The hotel restaurant closed immediately. Williams went from working 62 hours a week and shopping for a condo to living with her parents and having no job. Like so many others at the time, she started gardening and got a dog. But when she looked for her next move, she realized she couldn’t risk a repeat of her earlier years, she couldn’t bear to follow the path she had seen many Black women chefs go down before her, their legacies divorced from their talent. “It was time for me to do something on my own.”
She started out with a ghost kitchen-style restaurant, selling her pickle fried chicken via delivery apps in September 2020. “It was a total failure.” She quickly realized that, while her friends and family clamored to support her, when most people opened an app to search for fried chicken, they got a half-dozen locations of Popeye’s before her shop came up. Still, she got tons of special requests for one of the little side dishes she sent with the meals: pickled grapes. “People hadn’t had them before; they just went crazy for them.”
She started catering, working out of a winery, and making her pickles. As a trained chef, it felt weird to give up the Southern oxtails and okra she loved to cook, but the pickles went gangbusters. “People started buying them 10 jars at a time.” She leaned in and started packaging them—selling them in vending machines at the University of Washington, opening conversations about future sales with grocery stores like PCC and other retailers.
“Wherever it leads me, I am going” she says of life as The Pickled Chef. After much of the first half of her career was shaped by people holding her back, she finally feels like the opposite is happening. “Everything is open on the horizon for me, so I’m extremely excited.”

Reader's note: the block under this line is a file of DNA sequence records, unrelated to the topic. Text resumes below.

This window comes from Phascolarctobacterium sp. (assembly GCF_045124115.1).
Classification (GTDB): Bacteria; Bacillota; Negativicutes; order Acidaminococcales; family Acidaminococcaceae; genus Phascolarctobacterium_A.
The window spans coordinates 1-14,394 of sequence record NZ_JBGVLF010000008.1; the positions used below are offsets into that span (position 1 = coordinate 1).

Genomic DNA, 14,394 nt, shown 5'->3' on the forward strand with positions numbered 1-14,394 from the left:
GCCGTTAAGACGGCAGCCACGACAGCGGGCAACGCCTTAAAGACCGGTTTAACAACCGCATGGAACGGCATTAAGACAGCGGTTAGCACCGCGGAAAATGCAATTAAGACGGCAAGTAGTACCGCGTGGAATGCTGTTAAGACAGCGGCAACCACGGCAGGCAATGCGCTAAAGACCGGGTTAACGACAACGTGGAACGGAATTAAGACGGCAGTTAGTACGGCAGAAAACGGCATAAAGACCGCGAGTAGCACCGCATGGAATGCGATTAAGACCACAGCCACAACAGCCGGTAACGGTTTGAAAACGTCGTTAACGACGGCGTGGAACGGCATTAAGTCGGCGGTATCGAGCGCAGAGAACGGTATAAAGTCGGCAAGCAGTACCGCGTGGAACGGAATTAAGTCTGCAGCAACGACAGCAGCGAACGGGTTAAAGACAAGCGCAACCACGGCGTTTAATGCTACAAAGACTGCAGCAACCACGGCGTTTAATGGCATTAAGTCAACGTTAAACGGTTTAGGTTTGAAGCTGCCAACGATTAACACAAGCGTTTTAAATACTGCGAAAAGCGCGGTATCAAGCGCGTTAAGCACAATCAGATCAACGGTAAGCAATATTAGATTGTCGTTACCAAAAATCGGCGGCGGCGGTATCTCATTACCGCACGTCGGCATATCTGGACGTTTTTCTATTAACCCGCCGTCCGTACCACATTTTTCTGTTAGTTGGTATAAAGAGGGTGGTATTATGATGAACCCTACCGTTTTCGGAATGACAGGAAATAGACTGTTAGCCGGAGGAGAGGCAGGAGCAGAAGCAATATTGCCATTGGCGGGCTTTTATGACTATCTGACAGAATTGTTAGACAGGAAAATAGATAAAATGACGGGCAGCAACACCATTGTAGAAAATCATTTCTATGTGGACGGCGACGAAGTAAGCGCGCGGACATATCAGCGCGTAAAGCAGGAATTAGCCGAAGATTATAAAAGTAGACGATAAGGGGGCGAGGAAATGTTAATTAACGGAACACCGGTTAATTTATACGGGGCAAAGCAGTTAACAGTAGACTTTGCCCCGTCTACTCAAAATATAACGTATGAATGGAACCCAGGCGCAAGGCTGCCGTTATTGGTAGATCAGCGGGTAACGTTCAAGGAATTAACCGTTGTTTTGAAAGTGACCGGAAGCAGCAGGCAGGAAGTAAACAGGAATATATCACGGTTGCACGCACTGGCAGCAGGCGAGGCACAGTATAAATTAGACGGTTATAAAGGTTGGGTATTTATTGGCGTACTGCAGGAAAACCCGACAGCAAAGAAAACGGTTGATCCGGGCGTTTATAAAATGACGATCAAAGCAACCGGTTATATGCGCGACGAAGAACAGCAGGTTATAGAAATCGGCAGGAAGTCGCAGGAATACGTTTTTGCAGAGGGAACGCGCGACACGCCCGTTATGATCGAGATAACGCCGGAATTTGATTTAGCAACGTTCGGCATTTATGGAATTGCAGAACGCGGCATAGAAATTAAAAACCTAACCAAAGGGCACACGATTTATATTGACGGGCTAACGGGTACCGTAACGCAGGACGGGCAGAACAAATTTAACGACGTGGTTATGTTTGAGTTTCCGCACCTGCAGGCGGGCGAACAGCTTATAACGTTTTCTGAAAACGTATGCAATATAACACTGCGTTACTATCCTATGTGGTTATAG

Naomi Tomky (naomitomky.com), author of “The Pacific Northwest Seafood Cookbook,” writes about food and travel.
PCC Diverse Entrepreneur Grants
PCC has awarded a total of $8,000 in Diverse Entrepreneur Grants to support developing businesses owned by Black, Indigenous and People of Color (BIPOC), female and LGBTQIA+ entrepreneurs. The grants are awarded in partnership with Seattle-based Ventures, a nonprofit working to empower local entrepreneurs. Some recipients are in the early stages of creating their businesses; others have already started retail sales. Grants support needs from permitting fees to research and development. The most recent grant recipients are:
- Chawntee Duncan, owner of Chawntee’s Market, focused on herbal and natural supplements.
- Mahogany Williams, owner of The Pickled Chef (see related story), Thepickledchefnw.com.
- Keaomee Horne, owner of Lannie, a producer of “free-from” nail polish and remover.
- Angelo Jimenez, owner of VegBur, Inc., producing plant-based mozzarella cheese.
- Elena Nebreda, owner of Kisses From, producing USDA Organic lip balms.
The grants are an extension of the Scaling for Success program held by Ventures and PCC each year. Scaling for Success courses include members of PCC’s merchandising team and focus on all aspects of developing a wholesale business from creating business plans with a focus on wholesaling and inventory management to efficient communication between business owners and potential customers.
“Working with Ventures helps us support members of our community who often don’t have access to traditional business development services or funding,” said Brenna Davis, PCC’s vice president of social and environmental responsibility. “Through training in the Scaling for Success program, funding with our grants and mentorship with our merchandising team, we are creating economic opportunity for diverse small businesses, while providing shoppers with the local, high-quality products they love.”
Products from Ventures entrepreneurs currently available on PCC’s shelves include:
- JT’s Original Louisiana Bar-B-Que Sauce
- Brittles from Lanier’s Fine Candies
- Capuli Club teas
- Skin and self-care products from Deschampsia and OOliva